Loved by royalty and oozing period drama glam, Wersha Bharadwa finds this romantic National Trust-Owned Buckinghamshire stately home is the ultimate dreamy minimoon retreat. Read the Hartwell House & Spa review below.
Arguably one of the most stunning and historic stately-homes-turned-hotels you could hope to stay at, and tucked away on the edge of the Chilterns (an Area of Outstanding Natural Beauty), Hartwell House & Spa sprawls across 90 acres of private, tranquil woodland, landscaped gardens and rolling hillside in the Buckinghamshire countryside.
You’re only one hour northwest of central London and a 45-minute drive from Heathrow and when you’re up for venturing out, neighbouring town Aylesbury boasts a rich culture heritage and medieval architecture 12 minutes away by car. Other nearby attractions include designer shopping outlet Bicester Village, French chateau style mansion Waddesdon Manor and the whimsical Roald Dahl Museum. Oxford’s charms are just a scenic 20 miles away.
After you’ve taken in the stunning and meticulously preserved Grade I listed Jacobean exterior facade (and the old chocolate-box church standing at the end of the hotel’s circular driveway where red kites greet you by swirling the skies above), you’re hit with glimmering crystal chandeliers dangling from soaring and extravagant Rococo ceilings, oil paintings, wood panelled walls and a Great Hall stuffed to the brim with baroque design and antiques the moment you enter (led, naturally, by smartly dressed and friendly concierge).
If you’re struck by the feeling that you’ve time travelled straight into the kind of stately home that the decadent King Louis XVIII might have personally kitted out, you wouldn’t be wrong. This is precisely where he lived in exile for five years during the French Revolution.
Stating Hartwell House has a colourful history is putting it mildly. Now owned by, restored and maintained by the National Trust since 2008, the estate dates back to Edward the Confessor and was originally listed in the 1066 Doomsday Book as well as a family seat to one of William the Conqueror’s illegitimate sons.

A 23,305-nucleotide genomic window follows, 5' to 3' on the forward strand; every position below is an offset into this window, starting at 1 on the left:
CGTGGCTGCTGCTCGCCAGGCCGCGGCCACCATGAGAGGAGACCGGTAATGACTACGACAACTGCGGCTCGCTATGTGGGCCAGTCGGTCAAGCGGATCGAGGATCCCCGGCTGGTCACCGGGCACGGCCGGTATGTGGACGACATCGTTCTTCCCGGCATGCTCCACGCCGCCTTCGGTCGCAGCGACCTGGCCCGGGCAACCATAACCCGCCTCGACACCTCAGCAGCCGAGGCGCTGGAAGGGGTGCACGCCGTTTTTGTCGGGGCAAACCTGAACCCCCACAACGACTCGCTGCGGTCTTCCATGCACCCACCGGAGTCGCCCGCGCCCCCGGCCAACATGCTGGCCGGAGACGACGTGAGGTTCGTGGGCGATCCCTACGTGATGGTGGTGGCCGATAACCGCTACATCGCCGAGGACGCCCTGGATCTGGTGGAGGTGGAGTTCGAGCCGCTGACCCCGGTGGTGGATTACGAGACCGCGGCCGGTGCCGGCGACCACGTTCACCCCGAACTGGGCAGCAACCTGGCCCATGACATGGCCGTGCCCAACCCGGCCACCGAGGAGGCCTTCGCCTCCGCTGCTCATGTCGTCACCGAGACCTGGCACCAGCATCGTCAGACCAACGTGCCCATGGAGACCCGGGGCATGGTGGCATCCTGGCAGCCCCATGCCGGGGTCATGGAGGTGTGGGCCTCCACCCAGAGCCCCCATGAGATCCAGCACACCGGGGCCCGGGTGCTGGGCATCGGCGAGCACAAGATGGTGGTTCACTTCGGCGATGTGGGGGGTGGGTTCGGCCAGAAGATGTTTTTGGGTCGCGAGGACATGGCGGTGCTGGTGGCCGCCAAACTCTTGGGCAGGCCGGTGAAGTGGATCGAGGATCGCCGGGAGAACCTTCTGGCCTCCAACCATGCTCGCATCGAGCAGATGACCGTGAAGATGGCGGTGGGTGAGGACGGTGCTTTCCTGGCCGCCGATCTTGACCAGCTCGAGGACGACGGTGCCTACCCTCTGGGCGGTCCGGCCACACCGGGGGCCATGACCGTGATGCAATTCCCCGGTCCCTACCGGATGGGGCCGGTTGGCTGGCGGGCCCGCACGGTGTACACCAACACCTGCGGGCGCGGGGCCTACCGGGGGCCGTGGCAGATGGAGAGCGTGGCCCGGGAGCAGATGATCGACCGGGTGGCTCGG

Today, it’s part of the Relais and Chateaux and Pride of Britain portfolio with the original house you see built in the 1600s for an aristocratic family. Later down the generations, it served as a home for Louis XVIII from 1809 until 1814. Amazingly, he even signed documents to confirm his accession to the French throne in the very same library in which you can sip Champagne while playing board games.
And while It also served as, a training ground for World War II soldiers and a school too, looks-wise, very little has changed since the times when the house hosted the lords, ladies of landed gentry along with that heavy sprinkling of European royalty. That it’s still a stately retreat with those gorgeous Georgian interiors, a staircase lined with hand-carved, gargoyle-like Jacobean figures, and gallery-like spaces filled with artifacts and plaster busts is testament to the hard work and protection it currently receives under the National Trust.
For couples on a romantic getaway, you’ll settle in in no time, mostly because of how at home wonderful staff make you feel. All share a love for the exuberant property and seem to know little stories and interesting facts they’re always happy to share.
Old school elegance permeates every inch of the hotel from the spectacular frescos and wrought iron staircases that lead up to bedrooms on the first floor to the original handmade Louis XVIII extra-large, showpiece chair outside our suite.